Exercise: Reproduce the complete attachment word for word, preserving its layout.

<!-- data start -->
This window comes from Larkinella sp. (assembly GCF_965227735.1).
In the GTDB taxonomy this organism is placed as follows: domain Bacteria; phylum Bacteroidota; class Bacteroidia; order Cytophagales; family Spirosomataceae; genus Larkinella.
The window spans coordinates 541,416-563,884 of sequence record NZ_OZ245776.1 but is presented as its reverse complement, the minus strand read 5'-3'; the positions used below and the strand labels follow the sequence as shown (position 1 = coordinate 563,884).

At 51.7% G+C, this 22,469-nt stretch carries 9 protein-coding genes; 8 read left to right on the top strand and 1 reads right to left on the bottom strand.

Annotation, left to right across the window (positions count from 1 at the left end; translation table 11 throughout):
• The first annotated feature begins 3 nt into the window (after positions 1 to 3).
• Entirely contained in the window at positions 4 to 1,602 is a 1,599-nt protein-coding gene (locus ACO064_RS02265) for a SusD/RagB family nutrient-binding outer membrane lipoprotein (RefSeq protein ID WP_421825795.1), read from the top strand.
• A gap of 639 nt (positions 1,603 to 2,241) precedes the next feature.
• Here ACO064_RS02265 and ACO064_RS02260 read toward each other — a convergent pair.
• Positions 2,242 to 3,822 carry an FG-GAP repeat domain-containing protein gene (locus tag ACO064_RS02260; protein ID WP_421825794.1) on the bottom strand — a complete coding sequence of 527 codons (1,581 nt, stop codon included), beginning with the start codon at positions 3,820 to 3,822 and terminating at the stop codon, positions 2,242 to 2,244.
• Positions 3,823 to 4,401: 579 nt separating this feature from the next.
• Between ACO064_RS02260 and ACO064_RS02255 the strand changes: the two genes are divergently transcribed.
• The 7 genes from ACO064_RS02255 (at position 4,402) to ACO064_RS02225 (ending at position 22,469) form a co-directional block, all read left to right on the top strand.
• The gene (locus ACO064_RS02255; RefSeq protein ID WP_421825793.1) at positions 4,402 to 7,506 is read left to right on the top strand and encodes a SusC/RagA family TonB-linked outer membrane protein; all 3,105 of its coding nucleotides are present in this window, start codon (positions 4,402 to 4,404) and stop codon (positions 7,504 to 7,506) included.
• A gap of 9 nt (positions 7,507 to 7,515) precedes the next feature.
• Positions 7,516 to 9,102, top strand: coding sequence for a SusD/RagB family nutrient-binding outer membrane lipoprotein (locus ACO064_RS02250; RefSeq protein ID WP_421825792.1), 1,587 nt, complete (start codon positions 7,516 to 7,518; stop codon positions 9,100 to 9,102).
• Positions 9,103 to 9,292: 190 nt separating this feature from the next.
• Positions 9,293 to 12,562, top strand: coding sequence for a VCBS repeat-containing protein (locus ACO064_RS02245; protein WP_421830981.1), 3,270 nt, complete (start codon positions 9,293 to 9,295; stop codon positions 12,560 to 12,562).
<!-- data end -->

This window comes from Larkinella sp. (assembly GCF_965227735.1).
In the GTDB taxonomy this organism is placed as follows: domain Bacteria; phylum Bacteroidota; class Bacteroidia; order Cytophagales; family Spirosomataceae; genus Larkinella.
The window spans coordinates 541,416-563,884 of sequence record NZ_OZ245776.1 but is presented as its reverse complement, the minus strand read 5'-3'; the positions used below and the strand labels follow the sequence as shown (position 1 = coordinate 563,884).

At 51.7% G+C, this 22,469-nt stretch carries 9 protein-coding genes; 8 read left to right on the top strand and 1 reads right to left on the bottom strand.

Annotation, left to right across the window (positions count from 1 at the left end; translation table 11 throughout):
• The first annotated feature begins 3 nt into the window (after positions 1 to 3).
• Entirely contained in the window at positions 4 to 1,602 is a 1,599-nt protein-coding gene (locus ACO064_RS02265) for a SusD/RagB family nutrient-binding outer membrane lipoprotein (RefSeq protein ID WP_421825795.1), read from the top strand.
• A gap of 639 nt (positions 1,603 to 2,241) precedes the next feature.
• Here ACO064_RS02265 and ACO064_RS02260 read toward each other — a convergent pair.
• Positions 2,242 to 3,822 carry an FG-GAP repeat domain-containing protein gene (locus tag ACO064_RS02260; protein ID WP_421825794.1) on the bottom strand — a complete coding sequence of 527 codons (1,581 nt, stop codon included), beginning with the start codon at positions 3,820 to 3,822 and terminating at the stop codon, positions 2,242 to 2,244.
• Positions 3,823 to 4,401: 579 nt separating this feature from the next.
• Between ACO064_RS02260 and ACO064_RS02255 the strand changes: the two genes are divergently transcribed.
• The 7 genes from ACO064_RS02255 (at position 4,402) to ACO064_RS02225 (ending at position 22,469) form a co-directional block, all read left to right on the top strand.
• The gene (locus ACO064_RS02255; RefSeq protein ID WP_421825793.1) at positions 4,402 to 7,506 is read left to right on the top strand and encodes a SusC/RagA family TonB-linked outer membrane protein; all 3,105 of its coding nucleotides are present in this window, start codon (positions 4,402 to 4,404) and stop codon (positions 7,504 to 7,506) included.
• A gap of 9 nt (positions 7,507 to 7,515) precedes the next feature.
• Positions 7,516 to 9,102, top strand: coding sequence for a SusD/RagB family nutrient-binding outer membrane lipoprotein (locus ACO064_RS02250; RefSeq protein ID WP_421825792.1), 1,587 nt, complete (start codon positions 7,516 to 7,518; stop codon positions 9,100 to 9,102).
• Positions 9,103 to 9,292: 190 nt separating this feature from the next.
• Positions 9,293 to 12,562, top strand: coding sequence for a VCBS repeat-containing protein (locus ACO064_RS02245; protein WP_421830981.1), 3,270 nt, complete (start codon positions 9,293 to 9,295; stop codon positions 12,560 to 12,562).